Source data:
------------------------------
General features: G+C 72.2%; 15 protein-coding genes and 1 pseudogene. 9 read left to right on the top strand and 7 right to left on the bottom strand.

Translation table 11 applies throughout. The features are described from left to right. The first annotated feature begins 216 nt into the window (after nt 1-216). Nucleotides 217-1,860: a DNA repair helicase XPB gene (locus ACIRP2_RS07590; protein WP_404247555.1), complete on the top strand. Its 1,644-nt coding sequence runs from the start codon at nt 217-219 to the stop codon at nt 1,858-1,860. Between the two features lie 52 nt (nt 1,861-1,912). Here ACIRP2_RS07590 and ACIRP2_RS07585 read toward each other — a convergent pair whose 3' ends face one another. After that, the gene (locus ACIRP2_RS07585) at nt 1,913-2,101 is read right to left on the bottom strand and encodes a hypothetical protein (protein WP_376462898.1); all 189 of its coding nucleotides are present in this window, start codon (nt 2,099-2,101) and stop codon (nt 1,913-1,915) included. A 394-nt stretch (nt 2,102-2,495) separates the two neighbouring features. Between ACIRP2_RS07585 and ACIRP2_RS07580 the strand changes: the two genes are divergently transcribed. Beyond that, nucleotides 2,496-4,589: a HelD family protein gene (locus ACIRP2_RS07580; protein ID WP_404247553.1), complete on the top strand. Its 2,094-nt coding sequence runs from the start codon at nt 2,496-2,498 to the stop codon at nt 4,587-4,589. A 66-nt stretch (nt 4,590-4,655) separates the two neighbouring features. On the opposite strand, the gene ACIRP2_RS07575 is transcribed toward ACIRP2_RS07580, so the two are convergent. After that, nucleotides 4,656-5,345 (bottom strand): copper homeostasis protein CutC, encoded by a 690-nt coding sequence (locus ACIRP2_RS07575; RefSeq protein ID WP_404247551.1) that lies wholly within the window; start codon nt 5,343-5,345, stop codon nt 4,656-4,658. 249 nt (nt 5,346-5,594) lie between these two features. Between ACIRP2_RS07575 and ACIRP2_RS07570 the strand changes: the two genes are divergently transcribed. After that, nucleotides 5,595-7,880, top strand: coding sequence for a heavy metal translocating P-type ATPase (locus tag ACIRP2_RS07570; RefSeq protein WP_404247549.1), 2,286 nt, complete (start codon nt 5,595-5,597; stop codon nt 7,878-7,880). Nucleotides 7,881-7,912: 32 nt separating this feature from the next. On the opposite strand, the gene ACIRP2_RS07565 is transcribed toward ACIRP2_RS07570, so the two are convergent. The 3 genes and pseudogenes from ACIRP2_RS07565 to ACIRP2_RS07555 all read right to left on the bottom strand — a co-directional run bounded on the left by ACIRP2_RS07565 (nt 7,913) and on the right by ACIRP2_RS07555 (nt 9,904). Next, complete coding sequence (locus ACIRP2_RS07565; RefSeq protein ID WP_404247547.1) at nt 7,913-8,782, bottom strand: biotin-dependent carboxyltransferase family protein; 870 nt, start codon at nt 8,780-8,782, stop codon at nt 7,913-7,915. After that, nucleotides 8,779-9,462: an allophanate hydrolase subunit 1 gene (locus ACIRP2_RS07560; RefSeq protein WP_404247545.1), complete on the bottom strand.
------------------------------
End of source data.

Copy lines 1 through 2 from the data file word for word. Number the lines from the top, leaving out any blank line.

General features: G+C 72.2%; 15 protein-coding genes and 1 pseudogene. 9 read left to right on the top strand and 7 right to left on the bottom strand.

Translation table 11 applies throughout. The features are described from left to right. The first annotated feature begins 216 nt into the window (after nt 1-216). Nucleotides 217-1,860: a DNA repair helicase XPB gene (locus ACIRP2_RS07590; protein WP_404247555.1), complete on the top strand. Its 1,644-nt coding sequence runs from the start codon at nt 217-219 to the stop codon at nt 1,858-1,860. Between the two features lie 52 nt (nt 1,861-1,912). Here ACIRP2_RS07590 and ACIRP2_RS07585 read toward each other — a convergent pair whose 3' ends face one another. After that, the gene (locus ACIRP2_RS07585) at nt 1,913-2,101 is read right to left on the bottom strand and encodes a hypothetical protein (protein WP_376462898.1); all 189 of its coding nucleotides are present in this window, start codon (nt 2,099-2,101) and stop codon (nt 1,913-1,915) included. A 394-nt stretch (nt 2,102-2,495) separates the two neighbouring features. Between ACIRP2_RS07585 and ACIRP2_RS07580 the strand changes: the two genes are divergently transcribed. Beyond that, nucleotides 2,496-4,589: a HelD family protein gene (locus ACIRP2_RS07580; protein ID WP_404247553.1), complete on the top strand. Its 2,094-nt coding sequence runs from the start codon at nt 2,496-2,498 to the stop codon at nt 4,587-4,589. A 66-nt stretch (nt 4,590-4,655) separates the two neighbouring features. On the opposite strand, the gene ACIRP2_RS07575 is transcribed toward ACIRP2_RS07580, so the two are convergent. After that, nucleotides 4,656-5,345 (bottom strand): copper homeostasis protein CutC, encoded by a 690-nt coding sequence (locus ACIRP2_RS07575; RefSeq protein ID WP_404247551.1) that lies wholly within the window; start codon nt 5,343-5,345, stop codon nt 4,656-4,658. 249 nt (nt 5,346-5,594) lie between these two features. Between ACIRP2_RS07575 and ACIRP2_RS07570 the strand changes: the two genes are divergently transcribed. After that, nucleotides 5,595-7,880, top strand: coding sequence for a heavy metal translocating P-type ATPase (locus tag ACIRP2_RS07570; RefSeq protein WP_404247549.1), 2,286 nt, complete (start codon nt 5,595-5,597; stop codon nt 7,878-7,880). Nucleotides 7,881-7,912: 32 nt separating this feature from the next. On the opposite strand, the gene ACIRP2_RS07565 is transcribed toward ACIRP2_RS07570, so the two are convergent. The 3 genes and pseudogenes from ACIRP2_RS07565 to ACIRP2_RS07555 all read right to left on the bottom strand — a co-directional run bounded on the left by ACIRP2_RS07565 (nt 7,913) and on the right by ACIRP2_RS07555 (nt 9,904). Next, complete coding sequence (locus ACIRP2_RS07565; RefSeq protein ID WP_404247547.1) at nt 7,913-8,782, bottom strand: biotin-dependent carboxyltransferase family protein; 870 nt, start codon at nt 8,780-8,782, stop codon at nt 7,913-7,915. After that, nucleotides 8,779-9,462: an allophanate hydrolase subunit 1 gene (locus ACIRP2_RS07560; RefSeq protein WP_404247545.1), complete on the bottom strand.